4.1: Prelude to Psychological Measurement
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Researchers Tara MacDonald and Alanna Martineau were interested in the effect of female university students’ moods on their intentions to have unprotected sexual intercourse (MacDonald & Martineau, 2002). In a carefully designed empirical study, they found that being in a negative mood increased intentions to have unprotected sex—but only for students who were low in self-esteem. Although there are many challenges involved in conducting a study like this, one of the primary ones is the measurement of the relevant variables. In this study, the researchers needed to know whether each of their participants had high or low self-esteem, which of course required measuring their self-esteem. They also needed to be sure that their attempt to put people into a negative mood (by having them think negative thoughts) was successful, which required measuring their moods. Finally, they needed to see whether self-esteem and mood were related to participants’ intentions to have unprotected sexual intercourse, which required measuring these intentions.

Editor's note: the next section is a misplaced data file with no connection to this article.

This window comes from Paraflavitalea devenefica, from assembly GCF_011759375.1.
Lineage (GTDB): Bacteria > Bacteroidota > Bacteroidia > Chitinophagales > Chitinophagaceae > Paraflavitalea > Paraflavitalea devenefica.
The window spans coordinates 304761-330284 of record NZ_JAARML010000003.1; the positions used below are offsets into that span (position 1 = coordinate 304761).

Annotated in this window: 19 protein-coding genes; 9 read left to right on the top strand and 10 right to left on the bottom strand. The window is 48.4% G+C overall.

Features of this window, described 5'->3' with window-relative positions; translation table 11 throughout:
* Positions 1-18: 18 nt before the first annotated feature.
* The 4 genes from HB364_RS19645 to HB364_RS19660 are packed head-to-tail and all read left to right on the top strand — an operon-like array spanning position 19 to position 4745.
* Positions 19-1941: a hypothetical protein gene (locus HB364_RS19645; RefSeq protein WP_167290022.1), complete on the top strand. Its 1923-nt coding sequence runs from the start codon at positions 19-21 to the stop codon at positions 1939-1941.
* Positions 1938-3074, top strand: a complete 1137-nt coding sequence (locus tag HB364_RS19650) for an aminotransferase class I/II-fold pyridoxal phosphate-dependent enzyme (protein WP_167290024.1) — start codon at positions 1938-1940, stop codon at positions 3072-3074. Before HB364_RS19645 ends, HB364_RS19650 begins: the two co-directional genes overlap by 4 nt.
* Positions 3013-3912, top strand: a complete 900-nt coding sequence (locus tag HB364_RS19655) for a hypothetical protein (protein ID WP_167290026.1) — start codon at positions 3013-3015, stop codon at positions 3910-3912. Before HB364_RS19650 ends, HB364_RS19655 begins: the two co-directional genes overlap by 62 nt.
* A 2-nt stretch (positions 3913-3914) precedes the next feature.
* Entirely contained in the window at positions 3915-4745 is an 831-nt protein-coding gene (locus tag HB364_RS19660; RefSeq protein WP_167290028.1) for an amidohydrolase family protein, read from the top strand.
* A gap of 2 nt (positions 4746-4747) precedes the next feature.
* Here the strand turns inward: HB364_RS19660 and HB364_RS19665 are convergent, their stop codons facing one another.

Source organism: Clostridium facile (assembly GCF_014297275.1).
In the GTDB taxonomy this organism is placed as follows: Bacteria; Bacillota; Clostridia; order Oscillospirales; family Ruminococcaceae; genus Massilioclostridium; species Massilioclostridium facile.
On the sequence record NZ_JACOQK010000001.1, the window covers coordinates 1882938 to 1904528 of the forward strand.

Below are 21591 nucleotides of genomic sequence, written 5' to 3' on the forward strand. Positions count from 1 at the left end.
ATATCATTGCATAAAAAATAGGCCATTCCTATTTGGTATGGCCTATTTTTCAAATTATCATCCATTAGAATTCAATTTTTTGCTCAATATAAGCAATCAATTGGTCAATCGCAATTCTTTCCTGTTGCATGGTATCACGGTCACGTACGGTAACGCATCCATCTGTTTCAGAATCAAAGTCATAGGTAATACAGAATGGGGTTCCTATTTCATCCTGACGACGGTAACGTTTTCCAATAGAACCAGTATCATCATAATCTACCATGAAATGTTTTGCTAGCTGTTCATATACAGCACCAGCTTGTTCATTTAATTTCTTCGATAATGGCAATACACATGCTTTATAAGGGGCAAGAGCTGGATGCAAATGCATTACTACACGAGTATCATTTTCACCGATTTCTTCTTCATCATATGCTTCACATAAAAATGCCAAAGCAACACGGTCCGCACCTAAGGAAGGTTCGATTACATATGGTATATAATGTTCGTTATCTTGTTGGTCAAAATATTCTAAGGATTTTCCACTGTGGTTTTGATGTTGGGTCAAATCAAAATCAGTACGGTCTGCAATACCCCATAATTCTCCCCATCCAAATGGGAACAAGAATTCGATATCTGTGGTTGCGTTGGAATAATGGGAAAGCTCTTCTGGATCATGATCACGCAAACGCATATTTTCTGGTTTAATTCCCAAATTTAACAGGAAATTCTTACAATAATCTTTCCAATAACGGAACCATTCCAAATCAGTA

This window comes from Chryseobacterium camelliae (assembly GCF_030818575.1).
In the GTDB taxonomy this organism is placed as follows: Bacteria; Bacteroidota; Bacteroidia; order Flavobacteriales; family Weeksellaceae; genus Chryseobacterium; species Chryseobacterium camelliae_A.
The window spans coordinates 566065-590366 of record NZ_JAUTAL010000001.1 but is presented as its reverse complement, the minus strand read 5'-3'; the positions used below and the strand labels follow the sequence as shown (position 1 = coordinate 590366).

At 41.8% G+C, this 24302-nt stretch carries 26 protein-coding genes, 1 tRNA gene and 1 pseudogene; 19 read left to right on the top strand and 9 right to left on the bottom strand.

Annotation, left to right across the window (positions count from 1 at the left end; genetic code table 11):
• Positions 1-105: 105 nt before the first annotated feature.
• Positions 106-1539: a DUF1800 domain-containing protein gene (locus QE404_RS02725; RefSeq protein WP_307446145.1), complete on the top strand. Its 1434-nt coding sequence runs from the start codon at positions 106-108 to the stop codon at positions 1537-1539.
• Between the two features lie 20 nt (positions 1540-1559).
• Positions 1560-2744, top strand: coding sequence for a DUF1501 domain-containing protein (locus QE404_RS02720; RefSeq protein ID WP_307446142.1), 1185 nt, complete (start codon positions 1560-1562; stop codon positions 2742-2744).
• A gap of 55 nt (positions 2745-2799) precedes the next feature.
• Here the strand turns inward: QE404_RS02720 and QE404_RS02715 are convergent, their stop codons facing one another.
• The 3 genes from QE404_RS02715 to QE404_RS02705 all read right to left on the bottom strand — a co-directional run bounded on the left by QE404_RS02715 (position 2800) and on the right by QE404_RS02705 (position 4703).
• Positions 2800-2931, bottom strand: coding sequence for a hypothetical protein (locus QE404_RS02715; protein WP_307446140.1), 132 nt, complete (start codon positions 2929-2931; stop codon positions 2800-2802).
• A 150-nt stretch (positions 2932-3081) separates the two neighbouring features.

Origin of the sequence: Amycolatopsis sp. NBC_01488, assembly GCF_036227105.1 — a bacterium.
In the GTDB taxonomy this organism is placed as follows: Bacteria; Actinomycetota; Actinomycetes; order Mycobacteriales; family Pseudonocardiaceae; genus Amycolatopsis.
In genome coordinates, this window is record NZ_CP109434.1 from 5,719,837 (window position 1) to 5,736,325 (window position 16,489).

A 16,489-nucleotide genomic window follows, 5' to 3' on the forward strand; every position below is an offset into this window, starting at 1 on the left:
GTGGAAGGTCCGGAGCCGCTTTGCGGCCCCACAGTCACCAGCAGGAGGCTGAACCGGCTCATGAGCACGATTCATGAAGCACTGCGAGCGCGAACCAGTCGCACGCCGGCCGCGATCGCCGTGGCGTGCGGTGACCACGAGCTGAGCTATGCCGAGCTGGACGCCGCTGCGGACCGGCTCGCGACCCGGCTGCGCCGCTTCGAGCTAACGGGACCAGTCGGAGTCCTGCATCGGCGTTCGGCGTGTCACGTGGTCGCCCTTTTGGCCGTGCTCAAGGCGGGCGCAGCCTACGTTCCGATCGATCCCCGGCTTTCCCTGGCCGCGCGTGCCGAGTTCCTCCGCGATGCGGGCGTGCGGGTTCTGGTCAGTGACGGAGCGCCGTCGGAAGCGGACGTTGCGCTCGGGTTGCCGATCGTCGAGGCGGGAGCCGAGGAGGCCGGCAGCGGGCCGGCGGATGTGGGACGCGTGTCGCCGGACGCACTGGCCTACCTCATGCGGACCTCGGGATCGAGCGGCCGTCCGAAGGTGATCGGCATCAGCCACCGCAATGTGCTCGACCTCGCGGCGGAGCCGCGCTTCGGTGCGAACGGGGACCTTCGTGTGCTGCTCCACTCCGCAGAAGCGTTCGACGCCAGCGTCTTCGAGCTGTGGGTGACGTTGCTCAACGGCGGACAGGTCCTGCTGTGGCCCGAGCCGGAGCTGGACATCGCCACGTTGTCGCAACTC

- MacDonald, T. K., & Martineau, A. M. (2002). Self-esteem, mood, and intentions to use condoms: When does low self-esteem lead to risky health behaviors? Journal of Experimental Social Psychology, 38, 299–306. ↵
- Rosenberg, M. (1989). Society and the adolescent self-image (rev. ed.). Middletown, CT: Wesleyan University Press. ↵